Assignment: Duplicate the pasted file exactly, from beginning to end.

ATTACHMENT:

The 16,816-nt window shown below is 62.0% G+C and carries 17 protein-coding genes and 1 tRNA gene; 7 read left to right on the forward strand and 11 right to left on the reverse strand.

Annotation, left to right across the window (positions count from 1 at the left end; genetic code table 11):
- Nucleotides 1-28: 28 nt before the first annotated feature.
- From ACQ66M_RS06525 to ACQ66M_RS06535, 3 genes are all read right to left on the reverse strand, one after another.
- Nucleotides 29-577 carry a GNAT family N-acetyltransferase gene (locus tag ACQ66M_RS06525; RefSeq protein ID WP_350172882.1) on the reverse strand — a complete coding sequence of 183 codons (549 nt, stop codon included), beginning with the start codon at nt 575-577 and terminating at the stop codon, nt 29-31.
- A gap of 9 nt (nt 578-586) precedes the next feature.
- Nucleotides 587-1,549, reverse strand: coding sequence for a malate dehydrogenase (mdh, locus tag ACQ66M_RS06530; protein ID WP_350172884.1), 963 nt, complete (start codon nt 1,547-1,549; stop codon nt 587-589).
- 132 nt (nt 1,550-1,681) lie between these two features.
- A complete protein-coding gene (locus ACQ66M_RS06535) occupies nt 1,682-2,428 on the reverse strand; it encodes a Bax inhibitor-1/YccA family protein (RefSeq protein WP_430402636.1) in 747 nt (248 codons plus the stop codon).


The 16,816-nt window shown below is 62.0% G+C and carries 17 protein-coding genes and 1 tRNA gene; 7 read left to right on the forward strand and 11 right to left on the reverse strand.

Annotation, left to right across the window (positions count from 1 at the left end; genetic code table 11):
- Nucleotides 1-28: 28 nt before the first annotated feature.
- From ACQ66M_RS06525 to ACQ66M_RS06535, 3 genes are all read right to left on the reverse strand, one after another.
- Nucleotides 29-577 carry a GNAT family N-acetyltransferase gene (locus tag ACQ66M_RS06525; RefSeq protein ID WP_350172882.1) on the reverse strand — a complete coding sequence of 183 codons (549 nt, stop codon included), beginning with the start codon at nt 575-577 and terminating at the stop codon, nt 29-31.
- A gap of 9 nt (nt 578-586) precedes the next feature.
- Nucleotides 587-1,549, reverse strand: coding sequence for a malate dehydrogenase (mdh, locus tag ACQ66M_RS06530; protein ID WP_350172884.1), 963 nt, complete (start codon nt 1,547-1,549; stop codon nt 587-589).
- 132 nt (nt 1,550-1,681) lie between these two features.
- A complete protein-coding gene (locus ACQ66M_RS06535) occupies nt 1,682-2,428 on the reverse strand; it encodes a Bax inhibitor-1/YccA family protein (RefSeq protein WP_430402636.1) in 747 nt (248 codons plus the stop codon).